Success or failure in designing microchips depends heavily on steps known as floorplanning and placement. These steps determine where memory and logic elements are located on a chip. The locations, in turn, strongly affect whether the completed chip design can satisfy operational requirements such as processing speed and power efficiency. So far, the floorplanning task, in particular, has defied all attempts at automation. It is therefore performed iteratively and painstakingly, over weeks or months, by expert human engineers. But in a paper in Nature, researchers from Google (Mirhoseini et al.1) report a machine-learning approach that achieves superior chip floorplanning in hours.
Modern chips are a miracle of technology and economics, with billions of transistors laid out and interconnected on a piece of silicon the size of a fingernail. Each chip can contain tens of millions of logic gates, called standard cells, along with thousands of memory blocks, known as macro blocks, or macros. The cells and macro blocks are interconnected by tens of kilometres of wiring to achieve the designed functionality. Given this staggering complexity, the chip-design process itself is another miracle — in which the efforts of engineers, aided by specialized software tools, keep the complexity in check.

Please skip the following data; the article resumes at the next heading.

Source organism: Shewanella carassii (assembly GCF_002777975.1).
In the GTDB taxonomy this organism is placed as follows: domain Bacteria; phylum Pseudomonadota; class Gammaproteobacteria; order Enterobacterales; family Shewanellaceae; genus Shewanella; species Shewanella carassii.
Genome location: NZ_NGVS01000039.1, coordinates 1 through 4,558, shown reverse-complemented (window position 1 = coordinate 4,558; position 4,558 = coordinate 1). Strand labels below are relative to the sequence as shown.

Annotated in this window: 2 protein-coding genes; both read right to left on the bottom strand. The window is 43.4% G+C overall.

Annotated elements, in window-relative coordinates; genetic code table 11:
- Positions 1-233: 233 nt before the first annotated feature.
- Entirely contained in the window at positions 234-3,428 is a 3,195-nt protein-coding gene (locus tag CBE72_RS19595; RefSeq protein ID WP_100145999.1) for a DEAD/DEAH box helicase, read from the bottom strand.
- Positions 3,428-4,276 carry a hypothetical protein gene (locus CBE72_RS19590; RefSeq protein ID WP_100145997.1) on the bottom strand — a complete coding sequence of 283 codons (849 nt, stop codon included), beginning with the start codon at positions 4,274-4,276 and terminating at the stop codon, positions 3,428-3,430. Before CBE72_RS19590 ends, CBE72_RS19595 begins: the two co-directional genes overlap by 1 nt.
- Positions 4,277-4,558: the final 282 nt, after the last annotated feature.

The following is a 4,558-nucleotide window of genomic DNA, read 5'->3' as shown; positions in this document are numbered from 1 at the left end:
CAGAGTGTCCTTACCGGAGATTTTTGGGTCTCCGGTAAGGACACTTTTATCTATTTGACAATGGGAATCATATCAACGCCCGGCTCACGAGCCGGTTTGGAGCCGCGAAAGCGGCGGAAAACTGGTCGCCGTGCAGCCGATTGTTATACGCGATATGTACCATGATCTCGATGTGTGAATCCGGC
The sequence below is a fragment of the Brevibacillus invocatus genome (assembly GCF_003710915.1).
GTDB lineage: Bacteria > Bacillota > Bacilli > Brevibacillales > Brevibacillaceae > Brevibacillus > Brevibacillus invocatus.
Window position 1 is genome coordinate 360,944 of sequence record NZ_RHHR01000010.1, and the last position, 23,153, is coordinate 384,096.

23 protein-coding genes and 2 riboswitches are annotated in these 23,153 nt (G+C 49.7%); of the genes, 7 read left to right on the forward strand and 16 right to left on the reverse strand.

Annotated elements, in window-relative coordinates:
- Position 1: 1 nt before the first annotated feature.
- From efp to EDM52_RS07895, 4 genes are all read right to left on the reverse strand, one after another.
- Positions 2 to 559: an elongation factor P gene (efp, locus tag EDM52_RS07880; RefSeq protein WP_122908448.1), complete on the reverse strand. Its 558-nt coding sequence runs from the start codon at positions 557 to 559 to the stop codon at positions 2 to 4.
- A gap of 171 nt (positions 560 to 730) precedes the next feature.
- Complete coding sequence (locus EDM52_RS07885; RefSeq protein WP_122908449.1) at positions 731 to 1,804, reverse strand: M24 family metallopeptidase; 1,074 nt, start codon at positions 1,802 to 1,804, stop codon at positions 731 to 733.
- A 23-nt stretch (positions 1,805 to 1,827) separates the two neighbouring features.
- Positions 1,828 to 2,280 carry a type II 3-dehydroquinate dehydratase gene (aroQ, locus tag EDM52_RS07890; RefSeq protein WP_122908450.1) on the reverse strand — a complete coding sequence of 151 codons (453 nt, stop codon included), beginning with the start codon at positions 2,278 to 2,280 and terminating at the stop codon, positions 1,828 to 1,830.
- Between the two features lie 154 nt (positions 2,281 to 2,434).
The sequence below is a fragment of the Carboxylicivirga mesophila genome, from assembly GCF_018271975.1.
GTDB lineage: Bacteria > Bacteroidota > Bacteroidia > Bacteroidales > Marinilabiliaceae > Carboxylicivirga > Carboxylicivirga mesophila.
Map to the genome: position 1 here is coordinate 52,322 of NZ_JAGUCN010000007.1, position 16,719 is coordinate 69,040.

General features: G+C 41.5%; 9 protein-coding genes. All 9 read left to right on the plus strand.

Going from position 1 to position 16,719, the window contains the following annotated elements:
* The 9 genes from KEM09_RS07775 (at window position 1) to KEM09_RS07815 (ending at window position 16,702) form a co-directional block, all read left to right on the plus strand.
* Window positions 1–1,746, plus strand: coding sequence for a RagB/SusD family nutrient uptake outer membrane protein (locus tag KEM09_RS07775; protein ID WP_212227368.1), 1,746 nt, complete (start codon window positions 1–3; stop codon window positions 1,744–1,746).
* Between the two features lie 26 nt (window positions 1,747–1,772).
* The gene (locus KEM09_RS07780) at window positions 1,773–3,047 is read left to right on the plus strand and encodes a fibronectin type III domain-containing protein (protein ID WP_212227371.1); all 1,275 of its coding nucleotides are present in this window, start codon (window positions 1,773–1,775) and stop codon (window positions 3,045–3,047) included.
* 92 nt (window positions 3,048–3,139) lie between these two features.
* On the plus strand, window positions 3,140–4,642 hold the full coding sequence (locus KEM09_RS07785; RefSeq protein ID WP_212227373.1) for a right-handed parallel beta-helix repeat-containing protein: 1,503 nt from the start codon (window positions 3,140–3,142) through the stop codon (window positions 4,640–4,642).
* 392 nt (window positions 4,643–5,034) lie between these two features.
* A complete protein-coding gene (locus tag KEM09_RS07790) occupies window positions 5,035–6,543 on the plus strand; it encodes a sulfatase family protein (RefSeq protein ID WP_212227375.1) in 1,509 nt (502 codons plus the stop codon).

The locations of cells and macro blocks in the chip are crucial to the design outcome. Their placement determines the distances that wires must span, and thus affects whether the wiring can be successfully routed between components and how quickly signals can be transmitted between logic gates. Optimization of chip placement has been extensively studied for at least six decades2,3. Seminal innovations in the mathematical field of applied optimization, such as a method known as simulated annealing4, have been motivated by the challenge of chip placement.
Because macro blocks can be thousands or even millions of times larger than standard cells, placing cells and blocks simultaneously is extremely challenging. Modern chip-design methods therefore place the macro blocks first, the floorplanning step. Standard cells are then placed in the remaining layout area. Just placing the macro blocks is incredibly complicated: Mirhoseini et al. estimate that the number of possible configurations (the state space) of macro blocks in the floorplanning problems solved in their study is about 102,500. By comparison, the state space of the black and white stones used in the board game Go is just 10360.